These tags are closely related:

  • (9 Q's now 0 Q's)

  • (138 Q's)

    This tag is for questions about Islamic guidelines for relations with people who are not Muslim.

  • (12 Q's) Should be renamed to match Wikipedia. I've heard this is considered pejorative (which would be justification to avoid this tag).

  • (31 Q's)

There seems to be some unused possibilities too and .

Question: What's the best way to (re)oranize them?

This requires more Arabic knowledge and familiarity with these terms than I have. I'm particularly interested in if "kafir" and "non-muslim" are the same thing.

  • Kafir and kufr are pretty clear central terms, and every Non-Muslim ("Muslim" read in the Abraham-was-a-Muslim sense) is a kafir. I see the fact that they are also used pejoratively by many Muslims as an outflow of Islamic doctrine; Islamic scholars agree they deserve eternal torture and are committing the worst crime, of course that's gonna be looked at in a bad light. I would keep kufr as its own tag since it refers to the sin, and merge the other three into kafir since that's the Islamic term.
    – G. Bach
    May 12 '17 at 8:52

My recommendation is to

I am not too keen on the use of . Most of the questions tagged with seem to be related to non-Muslims in general. The original meaning of the word kafir (to hide) remains to be the standard linguistic definition. The most commonly understood meaning from a religion's point of view is a disbeliever in Islam, as this also being the most use of the word in the Qur'an, but it is not the only use neither in practice nor in the Qur'an. It is used to refer to farmers who hide seeds in the soil, or to Muslims who disbelieve in man-made laws, or to refer to Muslims who embrace walā' and barā'.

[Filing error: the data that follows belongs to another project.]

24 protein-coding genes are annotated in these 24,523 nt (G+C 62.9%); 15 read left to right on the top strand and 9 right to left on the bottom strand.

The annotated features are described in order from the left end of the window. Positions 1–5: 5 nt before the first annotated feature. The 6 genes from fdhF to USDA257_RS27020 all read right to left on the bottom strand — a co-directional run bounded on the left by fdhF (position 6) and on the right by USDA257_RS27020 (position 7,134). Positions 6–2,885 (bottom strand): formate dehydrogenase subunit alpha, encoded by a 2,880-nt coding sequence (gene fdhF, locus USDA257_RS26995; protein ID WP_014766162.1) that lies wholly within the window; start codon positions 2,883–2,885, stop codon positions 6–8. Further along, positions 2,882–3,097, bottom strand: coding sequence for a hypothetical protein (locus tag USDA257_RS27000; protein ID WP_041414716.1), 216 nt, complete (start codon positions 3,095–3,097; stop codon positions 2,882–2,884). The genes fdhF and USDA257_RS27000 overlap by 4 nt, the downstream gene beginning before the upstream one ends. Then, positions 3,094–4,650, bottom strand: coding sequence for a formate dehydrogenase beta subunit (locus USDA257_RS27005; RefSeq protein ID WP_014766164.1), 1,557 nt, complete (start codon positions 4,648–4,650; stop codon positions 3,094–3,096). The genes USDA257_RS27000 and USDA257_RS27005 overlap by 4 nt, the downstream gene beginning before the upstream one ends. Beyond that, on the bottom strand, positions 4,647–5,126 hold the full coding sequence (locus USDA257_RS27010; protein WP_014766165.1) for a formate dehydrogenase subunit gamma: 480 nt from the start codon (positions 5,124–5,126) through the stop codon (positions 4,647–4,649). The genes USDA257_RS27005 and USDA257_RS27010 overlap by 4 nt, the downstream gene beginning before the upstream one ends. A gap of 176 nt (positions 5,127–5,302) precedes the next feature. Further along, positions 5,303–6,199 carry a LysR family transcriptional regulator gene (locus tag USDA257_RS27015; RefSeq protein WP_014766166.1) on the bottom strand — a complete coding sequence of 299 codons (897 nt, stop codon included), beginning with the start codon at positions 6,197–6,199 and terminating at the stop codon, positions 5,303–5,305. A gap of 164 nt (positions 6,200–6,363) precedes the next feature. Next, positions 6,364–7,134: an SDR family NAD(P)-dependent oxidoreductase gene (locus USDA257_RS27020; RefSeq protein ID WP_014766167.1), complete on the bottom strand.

• I agree that the word kafir shouldn't be attached to disbeliever or unbeliever or non-muslim, because of the possibility of the word kafir to mean something else, as some scholars actually do.. Do you also follow that opinion as is explained here?
    – Kilise
    Jun 14 '17 at 21:38
  • @Kilise — Not 100% on all points. No one is always right, or always wrong, but in general I give more weight to al-tafsir bi al-ma'thour over al-tafsir bi al-ra'y, and to earlier generations of scholars. This is not to say that I automatically oppose either school or declare them wrong or .... It is just my own preference of what I feel more comfortable of following, based on discussions with followers of either school. In the end, all established scholars earned their knowledge and deserve all respect.
    – III-AK-III
    Jun 14 '17 at 21:59

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